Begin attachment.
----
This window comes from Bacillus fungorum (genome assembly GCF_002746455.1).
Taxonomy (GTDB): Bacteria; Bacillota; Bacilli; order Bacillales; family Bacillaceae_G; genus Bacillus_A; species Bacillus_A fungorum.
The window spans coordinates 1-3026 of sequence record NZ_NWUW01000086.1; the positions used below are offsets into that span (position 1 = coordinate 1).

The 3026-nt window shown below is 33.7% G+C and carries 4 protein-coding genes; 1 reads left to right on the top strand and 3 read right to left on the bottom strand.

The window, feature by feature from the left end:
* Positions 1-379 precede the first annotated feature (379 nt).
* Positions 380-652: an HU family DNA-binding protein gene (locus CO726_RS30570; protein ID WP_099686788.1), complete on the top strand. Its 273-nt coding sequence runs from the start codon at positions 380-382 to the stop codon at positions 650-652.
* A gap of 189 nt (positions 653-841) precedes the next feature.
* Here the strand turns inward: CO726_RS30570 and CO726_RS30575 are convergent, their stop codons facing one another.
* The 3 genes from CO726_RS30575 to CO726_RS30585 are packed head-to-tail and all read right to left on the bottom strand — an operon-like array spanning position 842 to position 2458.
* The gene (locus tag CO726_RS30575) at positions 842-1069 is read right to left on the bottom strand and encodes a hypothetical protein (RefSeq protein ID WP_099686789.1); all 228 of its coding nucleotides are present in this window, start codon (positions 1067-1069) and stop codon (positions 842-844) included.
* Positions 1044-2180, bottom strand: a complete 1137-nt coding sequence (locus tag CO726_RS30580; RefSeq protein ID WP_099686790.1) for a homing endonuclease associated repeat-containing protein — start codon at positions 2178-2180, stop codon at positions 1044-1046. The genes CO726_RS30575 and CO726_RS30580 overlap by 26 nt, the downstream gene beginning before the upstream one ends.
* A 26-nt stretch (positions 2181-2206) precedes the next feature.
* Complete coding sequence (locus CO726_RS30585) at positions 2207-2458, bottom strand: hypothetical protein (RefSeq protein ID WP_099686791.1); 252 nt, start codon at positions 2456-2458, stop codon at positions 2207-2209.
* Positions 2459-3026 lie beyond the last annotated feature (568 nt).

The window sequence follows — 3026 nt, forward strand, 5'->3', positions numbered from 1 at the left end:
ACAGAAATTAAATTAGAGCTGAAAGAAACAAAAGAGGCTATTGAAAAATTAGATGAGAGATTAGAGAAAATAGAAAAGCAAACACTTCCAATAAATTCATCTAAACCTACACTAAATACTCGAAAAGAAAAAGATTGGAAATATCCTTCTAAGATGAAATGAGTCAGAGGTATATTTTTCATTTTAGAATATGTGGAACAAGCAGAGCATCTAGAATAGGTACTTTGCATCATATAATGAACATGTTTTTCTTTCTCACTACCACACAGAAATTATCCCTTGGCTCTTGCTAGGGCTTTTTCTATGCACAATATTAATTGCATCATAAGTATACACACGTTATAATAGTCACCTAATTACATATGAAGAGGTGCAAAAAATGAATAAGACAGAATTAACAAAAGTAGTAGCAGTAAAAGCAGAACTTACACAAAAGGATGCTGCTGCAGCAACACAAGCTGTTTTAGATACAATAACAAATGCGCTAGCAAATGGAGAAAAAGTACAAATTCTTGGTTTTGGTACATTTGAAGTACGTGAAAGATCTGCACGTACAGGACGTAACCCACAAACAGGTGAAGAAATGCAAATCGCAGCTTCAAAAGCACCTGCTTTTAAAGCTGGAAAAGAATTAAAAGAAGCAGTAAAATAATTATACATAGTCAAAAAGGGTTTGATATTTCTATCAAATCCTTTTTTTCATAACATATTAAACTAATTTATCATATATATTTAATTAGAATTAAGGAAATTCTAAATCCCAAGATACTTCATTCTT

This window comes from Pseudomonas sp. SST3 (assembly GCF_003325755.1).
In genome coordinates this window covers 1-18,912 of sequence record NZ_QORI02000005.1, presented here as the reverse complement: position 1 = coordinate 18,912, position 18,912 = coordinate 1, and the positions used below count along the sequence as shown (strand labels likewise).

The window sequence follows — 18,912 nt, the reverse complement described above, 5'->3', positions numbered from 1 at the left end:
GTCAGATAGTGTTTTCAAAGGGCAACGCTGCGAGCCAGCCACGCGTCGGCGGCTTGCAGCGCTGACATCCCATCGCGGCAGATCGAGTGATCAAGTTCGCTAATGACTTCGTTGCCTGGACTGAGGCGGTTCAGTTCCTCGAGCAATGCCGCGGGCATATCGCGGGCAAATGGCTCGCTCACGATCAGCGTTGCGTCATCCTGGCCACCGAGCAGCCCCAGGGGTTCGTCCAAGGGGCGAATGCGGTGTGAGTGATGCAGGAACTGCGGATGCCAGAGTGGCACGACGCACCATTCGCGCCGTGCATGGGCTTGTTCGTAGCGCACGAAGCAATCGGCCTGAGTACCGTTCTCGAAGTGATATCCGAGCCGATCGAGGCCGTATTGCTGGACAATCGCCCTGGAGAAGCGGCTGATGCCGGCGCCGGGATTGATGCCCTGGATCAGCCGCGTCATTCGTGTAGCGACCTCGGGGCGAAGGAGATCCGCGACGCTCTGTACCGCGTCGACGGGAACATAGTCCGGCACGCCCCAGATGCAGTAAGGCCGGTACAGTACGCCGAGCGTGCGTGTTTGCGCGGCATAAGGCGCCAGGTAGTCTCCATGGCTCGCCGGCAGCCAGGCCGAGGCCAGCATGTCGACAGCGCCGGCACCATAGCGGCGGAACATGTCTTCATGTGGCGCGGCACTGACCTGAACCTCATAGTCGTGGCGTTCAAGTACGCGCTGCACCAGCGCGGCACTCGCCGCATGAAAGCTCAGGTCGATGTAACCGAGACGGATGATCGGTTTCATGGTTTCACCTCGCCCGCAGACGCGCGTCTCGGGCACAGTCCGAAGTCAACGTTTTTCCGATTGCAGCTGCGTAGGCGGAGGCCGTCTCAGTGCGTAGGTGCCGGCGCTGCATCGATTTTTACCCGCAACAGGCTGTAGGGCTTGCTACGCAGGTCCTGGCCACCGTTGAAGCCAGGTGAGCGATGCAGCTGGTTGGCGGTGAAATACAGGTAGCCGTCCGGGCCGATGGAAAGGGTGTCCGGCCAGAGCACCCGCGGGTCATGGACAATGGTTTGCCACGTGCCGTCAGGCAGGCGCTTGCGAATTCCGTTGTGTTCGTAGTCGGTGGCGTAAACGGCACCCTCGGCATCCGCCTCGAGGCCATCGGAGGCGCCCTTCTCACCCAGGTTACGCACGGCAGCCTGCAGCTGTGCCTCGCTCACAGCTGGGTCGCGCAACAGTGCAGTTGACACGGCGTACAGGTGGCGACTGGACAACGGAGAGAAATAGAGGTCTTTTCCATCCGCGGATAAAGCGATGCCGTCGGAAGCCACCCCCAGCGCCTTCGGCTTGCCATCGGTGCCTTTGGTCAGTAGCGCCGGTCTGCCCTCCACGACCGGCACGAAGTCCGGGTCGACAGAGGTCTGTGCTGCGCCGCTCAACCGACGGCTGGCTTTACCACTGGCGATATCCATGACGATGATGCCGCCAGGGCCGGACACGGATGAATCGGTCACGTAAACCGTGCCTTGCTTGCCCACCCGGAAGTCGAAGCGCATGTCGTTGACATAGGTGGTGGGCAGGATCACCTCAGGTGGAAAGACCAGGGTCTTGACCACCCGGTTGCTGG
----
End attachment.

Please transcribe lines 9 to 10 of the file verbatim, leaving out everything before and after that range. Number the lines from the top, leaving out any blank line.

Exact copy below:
* Here the strand turns inward: CO726_RS30570 and CO726_RS30575 are convergent, their stop codons facing one another.
* The 3 genes from CO726_RS30575 to CO726_RS30585 are packed head-to-tail and all read right to left on the bottom strand — an operon-like array spanning position 842 to position 2458.